Have you ever wondered how to convert a Revit macro into an addin? You can follow Harry’s steps over at this post.
What about getting some sample code for Python and Ruby Revit projects? From AEC DevBlog:
… the code examples are hidden in the default macro projects created by macro manager, see below image, the project is the default python project, there are several “if False” statements, if you remove the line of “if False”, uncomment and unindent 4 spaces to methods below it, the methods will become available macros and appear in the macro manager, and you will see the same “if false” in Ruby projects too:
I experienced an issue where some Windows 10 updates broke my favourite screen clipping tool, OneNote. Typically I’m using it all day long with the Winkey+Shift+S shortcut to send screenshots to OneNote. Is yours broken too, perhaps by Windows replacing it with the built in clipping tool? Here’s how I fixed mine:
Disable the Global Windows + S Shortcut Key
Another workaround is to disable the global shortcut key Windows + S. Follow this how-to article or make the registry changes using command line:
Press the Windows key + X to open the WinX menu, and then click “Command Prompt” or “Windows PowerShell“.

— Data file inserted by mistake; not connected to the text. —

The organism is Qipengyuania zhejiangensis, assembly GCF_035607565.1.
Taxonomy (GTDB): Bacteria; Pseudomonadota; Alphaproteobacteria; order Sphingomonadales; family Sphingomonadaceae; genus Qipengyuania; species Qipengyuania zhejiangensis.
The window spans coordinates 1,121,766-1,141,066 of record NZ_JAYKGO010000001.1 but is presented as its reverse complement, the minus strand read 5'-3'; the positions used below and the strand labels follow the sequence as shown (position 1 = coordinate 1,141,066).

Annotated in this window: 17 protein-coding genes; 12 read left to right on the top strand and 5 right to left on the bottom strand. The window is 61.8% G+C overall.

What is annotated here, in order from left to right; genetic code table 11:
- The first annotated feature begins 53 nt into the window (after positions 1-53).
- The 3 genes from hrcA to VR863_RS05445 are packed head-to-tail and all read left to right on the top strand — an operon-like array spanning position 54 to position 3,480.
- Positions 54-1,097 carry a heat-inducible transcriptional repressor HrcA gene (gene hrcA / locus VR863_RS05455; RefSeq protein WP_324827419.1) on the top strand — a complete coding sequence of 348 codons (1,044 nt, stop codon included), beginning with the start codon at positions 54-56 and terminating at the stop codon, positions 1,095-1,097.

Copy the following command and then paste it into the command line. Press Enter. reg.exe add HKEY_CURRENT_USER\Software\Microsoft\Windows\CurrentVersion\Explorer\Advanced /v DisabledHotkeys /t REG_SZ /d S /f
Reboot your computer and OneNote screen clipping shortcut key should resume to work.
There are a whole lot of paid and open source tools out there for photogrammetry (turning photos into 3D models), and it is easy to get lost. I found a very detailed post by Jesse over at We Did Stuff. While it is a pretty old post, it still has lots of little tips along the way and if you are starting out with some photogrammetry workflows (like in Recap Photo), then this post is worth a read.